Plourde, L., Azzouz, M., Wallace, J., and Chellman, M., "MMLV: Door Design and Component Testing," SAE Technical Paper 2015-01-0409, 2015, doi:10.4271/2015-01-0409.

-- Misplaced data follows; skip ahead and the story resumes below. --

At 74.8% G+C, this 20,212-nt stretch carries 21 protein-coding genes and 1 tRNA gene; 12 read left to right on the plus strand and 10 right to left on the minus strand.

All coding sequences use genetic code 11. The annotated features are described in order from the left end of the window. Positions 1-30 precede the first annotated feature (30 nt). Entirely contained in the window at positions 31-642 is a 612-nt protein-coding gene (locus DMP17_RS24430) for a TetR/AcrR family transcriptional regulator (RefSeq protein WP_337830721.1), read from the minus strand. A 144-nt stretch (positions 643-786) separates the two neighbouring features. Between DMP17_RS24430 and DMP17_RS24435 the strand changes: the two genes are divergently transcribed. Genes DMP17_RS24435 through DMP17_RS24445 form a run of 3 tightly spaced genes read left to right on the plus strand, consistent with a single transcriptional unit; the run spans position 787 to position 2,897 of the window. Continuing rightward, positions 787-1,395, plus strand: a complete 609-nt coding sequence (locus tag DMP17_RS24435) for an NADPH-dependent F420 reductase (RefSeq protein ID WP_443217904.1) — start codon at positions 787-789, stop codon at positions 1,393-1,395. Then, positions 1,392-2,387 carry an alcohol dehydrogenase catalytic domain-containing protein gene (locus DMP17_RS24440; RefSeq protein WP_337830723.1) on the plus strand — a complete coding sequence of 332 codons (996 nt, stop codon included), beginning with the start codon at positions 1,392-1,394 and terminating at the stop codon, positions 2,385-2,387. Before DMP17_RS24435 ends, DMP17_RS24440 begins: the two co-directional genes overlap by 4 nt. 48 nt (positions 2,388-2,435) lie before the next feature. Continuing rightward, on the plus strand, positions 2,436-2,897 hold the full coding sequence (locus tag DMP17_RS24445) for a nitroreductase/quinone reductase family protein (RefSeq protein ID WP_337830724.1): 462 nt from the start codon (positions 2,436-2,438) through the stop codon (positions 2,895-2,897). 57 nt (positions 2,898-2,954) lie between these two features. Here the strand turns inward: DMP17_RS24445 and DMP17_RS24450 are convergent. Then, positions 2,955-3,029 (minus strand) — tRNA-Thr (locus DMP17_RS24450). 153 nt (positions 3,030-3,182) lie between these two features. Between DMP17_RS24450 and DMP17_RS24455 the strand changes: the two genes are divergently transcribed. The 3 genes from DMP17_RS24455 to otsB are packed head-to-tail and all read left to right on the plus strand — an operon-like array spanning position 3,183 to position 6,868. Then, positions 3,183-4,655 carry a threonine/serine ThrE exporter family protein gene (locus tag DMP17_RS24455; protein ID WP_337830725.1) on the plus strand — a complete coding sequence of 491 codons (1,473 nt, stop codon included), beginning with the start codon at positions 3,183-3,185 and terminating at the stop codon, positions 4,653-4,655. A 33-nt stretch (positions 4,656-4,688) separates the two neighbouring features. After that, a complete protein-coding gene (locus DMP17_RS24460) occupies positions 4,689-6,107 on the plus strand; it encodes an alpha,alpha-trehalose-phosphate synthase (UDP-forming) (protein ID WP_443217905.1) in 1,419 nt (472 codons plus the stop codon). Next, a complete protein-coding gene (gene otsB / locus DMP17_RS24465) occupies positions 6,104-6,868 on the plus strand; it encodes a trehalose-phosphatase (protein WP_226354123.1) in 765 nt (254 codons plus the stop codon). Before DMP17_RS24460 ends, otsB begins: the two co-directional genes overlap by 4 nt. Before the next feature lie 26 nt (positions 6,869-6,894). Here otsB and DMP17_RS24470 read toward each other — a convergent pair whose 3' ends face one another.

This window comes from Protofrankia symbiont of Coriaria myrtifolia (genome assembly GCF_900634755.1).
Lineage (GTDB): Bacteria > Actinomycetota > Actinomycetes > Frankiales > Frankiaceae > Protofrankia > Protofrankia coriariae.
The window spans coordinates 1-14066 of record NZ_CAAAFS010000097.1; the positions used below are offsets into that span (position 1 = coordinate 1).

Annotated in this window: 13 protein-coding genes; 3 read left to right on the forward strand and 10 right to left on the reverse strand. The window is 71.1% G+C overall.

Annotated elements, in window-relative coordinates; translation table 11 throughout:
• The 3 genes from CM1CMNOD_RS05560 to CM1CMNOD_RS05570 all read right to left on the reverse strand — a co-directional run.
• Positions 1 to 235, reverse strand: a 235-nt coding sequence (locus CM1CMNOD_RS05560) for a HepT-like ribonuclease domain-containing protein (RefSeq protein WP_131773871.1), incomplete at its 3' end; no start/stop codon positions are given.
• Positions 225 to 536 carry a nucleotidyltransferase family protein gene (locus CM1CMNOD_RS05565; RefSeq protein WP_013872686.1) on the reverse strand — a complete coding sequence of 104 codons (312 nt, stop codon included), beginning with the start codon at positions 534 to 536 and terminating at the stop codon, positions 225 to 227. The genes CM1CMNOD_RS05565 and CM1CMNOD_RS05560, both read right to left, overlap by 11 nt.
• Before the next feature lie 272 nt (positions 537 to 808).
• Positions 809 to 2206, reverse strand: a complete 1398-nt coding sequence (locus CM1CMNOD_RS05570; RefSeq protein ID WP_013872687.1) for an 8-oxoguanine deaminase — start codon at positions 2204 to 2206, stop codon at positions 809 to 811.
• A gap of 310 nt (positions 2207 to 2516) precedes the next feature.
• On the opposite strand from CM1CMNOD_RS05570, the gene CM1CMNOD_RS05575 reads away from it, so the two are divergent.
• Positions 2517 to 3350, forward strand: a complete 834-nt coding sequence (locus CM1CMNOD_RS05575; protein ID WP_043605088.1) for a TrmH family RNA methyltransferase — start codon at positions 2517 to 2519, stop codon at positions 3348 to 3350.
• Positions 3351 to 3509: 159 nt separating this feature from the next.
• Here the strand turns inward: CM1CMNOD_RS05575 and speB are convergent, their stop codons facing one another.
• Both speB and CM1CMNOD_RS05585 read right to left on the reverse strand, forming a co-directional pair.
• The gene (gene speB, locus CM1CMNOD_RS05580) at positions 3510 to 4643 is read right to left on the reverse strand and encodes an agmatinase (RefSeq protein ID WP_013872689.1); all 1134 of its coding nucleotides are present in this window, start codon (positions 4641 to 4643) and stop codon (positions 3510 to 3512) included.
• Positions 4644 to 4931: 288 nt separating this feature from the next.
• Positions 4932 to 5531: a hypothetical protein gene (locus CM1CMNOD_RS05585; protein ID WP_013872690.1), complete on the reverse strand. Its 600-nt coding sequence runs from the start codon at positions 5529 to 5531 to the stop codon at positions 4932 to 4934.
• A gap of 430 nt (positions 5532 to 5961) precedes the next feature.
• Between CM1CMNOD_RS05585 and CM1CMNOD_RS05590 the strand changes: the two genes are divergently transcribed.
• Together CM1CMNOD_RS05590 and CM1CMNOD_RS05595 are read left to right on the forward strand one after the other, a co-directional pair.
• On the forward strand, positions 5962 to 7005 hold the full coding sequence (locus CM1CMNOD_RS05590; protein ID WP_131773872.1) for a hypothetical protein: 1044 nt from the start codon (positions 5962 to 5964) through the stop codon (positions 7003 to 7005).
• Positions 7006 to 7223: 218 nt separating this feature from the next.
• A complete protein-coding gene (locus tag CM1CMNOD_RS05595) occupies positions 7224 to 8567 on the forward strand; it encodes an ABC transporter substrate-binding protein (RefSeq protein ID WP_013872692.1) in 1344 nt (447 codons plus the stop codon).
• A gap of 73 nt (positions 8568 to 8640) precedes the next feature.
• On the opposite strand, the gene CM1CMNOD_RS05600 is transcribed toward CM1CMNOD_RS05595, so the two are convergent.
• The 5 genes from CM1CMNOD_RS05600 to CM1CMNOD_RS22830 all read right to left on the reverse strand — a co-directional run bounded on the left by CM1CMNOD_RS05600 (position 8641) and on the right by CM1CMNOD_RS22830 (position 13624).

The Multi Material Lightweight Vehicle (MMLV) developed by Magna International and Ford Motor Company is a result of a US Department of Energy project DE-EE0005574. The project demonstrates the lightweighting potential of a five passenger sedan, while maintaining vehicle performance and occupant safety. Prototype vehicles were manufactured and limited full vehicle testing was conducted. The Mach-I vehicle design comprised of commercially available materials and production processes, achieved a 364kg (23.5%) full vehicle mass reduction, enabling the application of a 1.0-liter three-cylinder engine resulting in a significant environmental benefit and fuel reduction.This paper reviews the mass reduction and structural performance of aluminum, magnesium, and steel components for a lightweight multi material door design for a C/D segment passenger vehicle. Stiffness, durability, and crash requirements are assessed. The structure incorporated aluminum sheet, aluminum extrusion, magnesium high pressure vacuum die casting and steel sheet. The multi material components were assembled using structural adhesive bonding (hem and structure), self-pierce rivets (SPR's), single sided rivets, and bolts. The aluminum extrusion and the magnesium casting in the MMLV door were specifically designed to maximize stiffness, reduce part count and maximize mass reduction.To optimize the strength and weight of the MMLV door, a new aluminum intensive structure was developed. The new structure features a unique architecture that uses a multi-cavity aluminum extrusion joined to stamped sheet reinforcements to provide a direct load path between the hinges and the latch. The new structure also utilizes a high pressure vacuum die cast magnesium casting to create the structure at the base of the A-pillar on the front door to achieve the required structural stiffness while reducing components and maximizing the mass reduction. The “barn door” architecture of the inner structure of the door allowed for gauge optimization of the both the inner and outer stampings, the two largest and heaviest components of the assembly.Overall, the design architecture used in the MMLV doors allowed for a mass reduction of 33% through the use of multi material, gage optimization, and multiple forming technologies, while achieving all of the structural requirements.